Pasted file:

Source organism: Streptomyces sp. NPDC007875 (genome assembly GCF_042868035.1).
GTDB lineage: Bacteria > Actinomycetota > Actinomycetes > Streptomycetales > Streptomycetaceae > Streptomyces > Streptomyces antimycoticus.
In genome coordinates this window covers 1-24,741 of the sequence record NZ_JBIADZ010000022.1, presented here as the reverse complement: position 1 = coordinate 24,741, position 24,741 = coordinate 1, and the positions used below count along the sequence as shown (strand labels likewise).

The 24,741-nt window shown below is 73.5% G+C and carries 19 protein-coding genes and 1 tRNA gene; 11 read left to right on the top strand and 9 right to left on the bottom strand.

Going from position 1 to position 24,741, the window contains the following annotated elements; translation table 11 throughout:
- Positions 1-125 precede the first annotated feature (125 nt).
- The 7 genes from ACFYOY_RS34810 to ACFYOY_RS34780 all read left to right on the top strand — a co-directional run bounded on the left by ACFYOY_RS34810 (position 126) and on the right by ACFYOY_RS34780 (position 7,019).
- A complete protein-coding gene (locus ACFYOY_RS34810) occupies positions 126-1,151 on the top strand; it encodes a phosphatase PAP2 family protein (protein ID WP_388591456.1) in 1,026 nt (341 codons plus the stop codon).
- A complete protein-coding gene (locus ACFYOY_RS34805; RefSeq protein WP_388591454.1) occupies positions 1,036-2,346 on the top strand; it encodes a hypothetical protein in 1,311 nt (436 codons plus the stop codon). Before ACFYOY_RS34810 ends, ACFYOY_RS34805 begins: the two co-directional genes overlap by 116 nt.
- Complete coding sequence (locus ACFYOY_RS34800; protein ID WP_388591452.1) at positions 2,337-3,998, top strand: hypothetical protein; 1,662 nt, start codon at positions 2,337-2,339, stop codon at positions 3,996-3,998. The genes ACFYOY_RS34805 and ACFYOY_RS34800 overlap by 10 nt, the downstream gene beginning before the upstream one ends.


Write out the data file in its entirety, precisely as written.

Source organism: Streptomyces sp. NPDC007875 (genome assembly GCF_042868035.1).
GTDB lineage: Bacteria > Actinomycetota > Actinomycetes > Streptomycetales > Streptomycetaceae > Streptomyces > Streptomyces antimycoticus.
In genome coordinates this window covers 1-24,741 of the sequence record NZ_JBIADZ010000022.1, presented here as the reverse complement: position 1 = coordinate 24,741, position 24,741 = coordinate 1, and the positions used below count along the sequence as shown (strand labels likewise).

The 24,741-nt window shown below is 73.5% G+C and carries 19 protein-coding genes and 1 tRNA gene; 11 read left to right on the top strand and 9 right to left on the bottom strand.

Going from position 1 to position 24,741, the window contains the following annotated elements; translation table 11 throughout:
- Positions 1-125 precede the first annotated feature (125 nt).
- The 7 genes from ACFYOY_RS34810 to ACFYOY_RS34780 all read left to right on the top strand — a co-directional run bounded on the left by ACFYOY_RS34810 (position 126) and on the right by ACFYOY_RS34780 (position 7,019).
- A complete protein-coding gene (locus ACFYOY_RS34810) occupies positions 126-1,151 on the top strand; it encodes a phosphatase PAP2 family protein (protein ID WP_388591456.1) in 1,026 nt (341 codons plus the stop codon).
- A complete protein-coding gene (locus ACFYOY_RS34805; RefSeq protein WP_388591454.1) occupies positions 1,036-2,346 on the top strand; it encodes a hypothetical protein in 1,311 nt (436 codons plus the stop codon). Before ACFYOY_RS34810 ends, ACFYOY_RS34805 begins: the two co-directional genes overlap by 116 nt.
- Complete coding sequence (locus ACFYOY_RS34800; protein ID WP_388591452.1) at positions 2,337-3,998, top strand: hypothetical protein; 1,662 nt, start codon at positions 2,337-2,339, stop codon at positions 3,996-3,998. The genes ACFYOY_RS34805 and ACFYOY_RS34800 overlap by 10 nt, the downstream gene beginning before the upstream one ends.